Find Your Groove: 7 Different Types of Yoga Explained
For someone new to yoga, all the different types of yoga on offer these days can be pretty confusing. Should you do Bikram, Hatha, Ashtanga? In this article, we'll give a rundown of 7 of the most popular branches of yoga.
Yoga is a 16 billion dollar industry and one of the most practiced exercises in the world. With so many branches of yoga to practice, it offers benefits for everyone. Yoga helps you maintain a sense of balance, flexibility, and provides mental clarity when life is overwhelming.
When you skim classes at the gym or yoga studios, how do you know which yoga style is right for you? After all, there are numerous types of yoga.
We've compiled seven of the most popular branches of yoga, so you can take the guesswork out of choosing and focus on your breath.
7 Branches of Yoga
According to Sanscrit, 'hatha' is any yoga that deals with physical postures. Other branches of yoga such as kryia, raja, and karma yoga all focus on other aspects outside of the physical. Hatha yoga is the most common type of yoga and the most recognizable in Western Culture.
In a Hatha yoga class, the movements are gentle and slower-paced, though that doesn't mean you won't benefit. Hatha yoga will relax your body and mind. It's the best yoga style for beginners.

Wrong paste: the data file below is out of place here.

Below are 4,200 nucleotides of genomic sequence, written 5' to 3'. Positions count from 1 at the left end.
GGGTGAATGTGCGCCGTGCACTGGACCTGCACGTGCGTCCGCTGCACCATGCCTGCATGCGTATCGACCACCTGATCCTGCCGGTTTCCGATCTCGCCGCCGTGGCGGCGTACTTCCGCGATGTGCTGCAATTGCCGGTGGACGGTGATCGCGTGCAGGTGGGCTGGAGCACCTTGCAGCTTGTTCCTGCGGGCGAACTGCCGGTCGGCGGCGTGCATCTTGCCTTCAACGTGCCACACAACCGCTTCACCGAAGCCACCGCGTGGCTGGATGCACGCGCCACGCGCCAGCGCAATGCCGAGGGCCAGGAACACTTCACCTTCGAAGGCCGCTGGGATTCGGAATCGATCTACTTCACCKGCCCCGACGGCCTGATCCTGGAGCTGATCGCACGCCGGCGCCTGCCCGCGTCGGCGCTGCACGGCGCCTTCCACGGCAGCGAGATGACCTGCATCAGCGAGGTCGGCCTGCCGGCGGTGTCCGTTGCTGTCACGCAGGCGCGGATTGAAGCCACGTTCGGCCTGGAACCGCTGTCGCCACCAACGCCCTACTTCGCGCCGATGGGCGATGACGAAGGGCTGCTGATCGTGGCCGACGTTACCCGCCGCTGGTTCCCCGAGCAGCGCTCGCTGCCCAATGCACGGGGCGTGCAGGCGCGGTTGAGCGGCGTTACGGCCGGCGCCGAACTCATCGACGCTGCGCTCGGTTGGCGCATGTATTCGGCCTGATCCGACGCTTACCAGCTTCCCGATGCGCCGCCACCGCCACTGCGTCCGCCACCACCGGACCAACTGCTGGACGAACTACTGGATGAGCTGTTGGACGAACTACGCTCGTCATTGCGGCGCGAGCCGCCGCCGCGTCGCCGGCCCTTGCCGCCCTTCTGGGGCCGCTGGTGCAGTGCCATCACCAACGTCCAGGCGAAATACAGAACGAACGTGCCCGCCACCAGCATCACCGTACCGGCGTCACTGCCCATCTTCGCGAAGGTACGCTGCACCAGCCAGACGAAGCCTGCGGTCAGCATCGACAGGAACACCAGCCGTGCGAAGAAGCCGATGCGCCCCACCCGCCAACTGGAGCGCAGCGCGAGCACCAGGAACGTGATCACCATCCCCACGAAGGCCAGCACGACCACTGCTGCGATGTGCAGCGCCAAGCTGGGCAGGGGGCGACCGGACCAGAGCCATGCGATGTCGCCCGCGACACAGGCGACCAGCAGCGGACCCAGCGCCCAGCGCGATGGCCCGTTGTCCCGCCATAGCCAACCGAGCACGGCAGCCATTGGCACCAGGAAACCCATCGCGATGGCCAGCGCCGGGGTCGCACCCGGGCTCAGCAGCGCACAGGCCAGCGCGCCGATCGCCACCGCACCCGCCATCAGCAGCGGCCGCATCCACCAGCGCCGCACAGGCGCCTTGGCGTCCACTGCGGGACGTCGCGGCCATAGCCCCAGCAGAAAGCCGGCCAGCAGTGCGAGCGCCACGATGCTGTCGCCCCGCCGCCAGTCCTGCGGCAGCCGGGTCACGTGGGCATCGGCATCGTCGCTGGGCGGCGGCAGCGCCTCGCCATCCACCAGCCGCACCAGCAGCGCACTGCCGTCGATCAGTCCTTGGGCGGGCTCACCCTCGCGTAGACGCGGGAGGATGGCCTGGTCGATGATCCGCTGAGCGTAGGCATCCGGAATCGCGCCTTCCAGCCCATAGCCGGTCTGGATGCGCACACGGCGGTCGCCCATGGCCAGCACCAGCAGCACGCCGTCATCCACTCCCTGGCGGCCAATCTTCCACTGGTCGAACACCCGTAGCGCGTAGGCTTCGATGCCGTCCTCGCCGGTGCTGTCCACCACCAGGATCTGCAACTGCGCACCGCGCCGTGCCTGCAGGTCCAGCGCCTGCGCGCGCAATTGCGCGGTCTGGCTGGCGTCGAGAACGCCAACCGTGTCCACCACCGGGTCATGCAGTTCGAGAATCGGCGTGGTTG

B.K.S. Iyengar (say, "eye-yen-gar"), was the founder of Iyengar yoga and an influential teacher on the yoga landscape.
This yoga style focuses on proper alignment and precise movements. Iyengar yoga uses mats, straps, blocks, and other yoga 'props' to reach deep in the pose and allow you to hold the pose for long periods of time.
You probably won't break a sweat or even move around much, but the mental ability to focus on your alignment and stay there is key. Even if you consider yourself an intermediate yogi, start with a beginners course because of the mental stimulation.
For those with injuries, Iyengar yoga can help with your recovery, as you'll focus on the proper alignment of the area that's healing.
Iyengar instructors go through a rigorous education to help their clients. They often share information about the body and its movements during classes.
Bikram yoga style involves sweating buckets.
Birkram yoga gets its name from Bikram Choudhury, who created this type of yoga practiced in a heated room.
You can sometimes find the same practice listed under hot yoga, but there's a difference. Bikram yoga practices the same series of 26 poses, and every Bikram yoga class is identical and predictable. In Hot yoga, the poses can vary, and this has caused some controversy over whether hot yoga is actually Bikram yoga.
The theory behind Bikram yoga is to loosen tightened muscles while sweating in a 104-degree heated room for 90 minutes.
Bikram yoga may not be ideal for beginners, but if you're curious, take it slow. Don't forget your towel, moisture-wicking clothes, and lots of water.
Ashtanga yoga has been in western culture since the 1970s thanks to a man named K. Pattabhi Jois.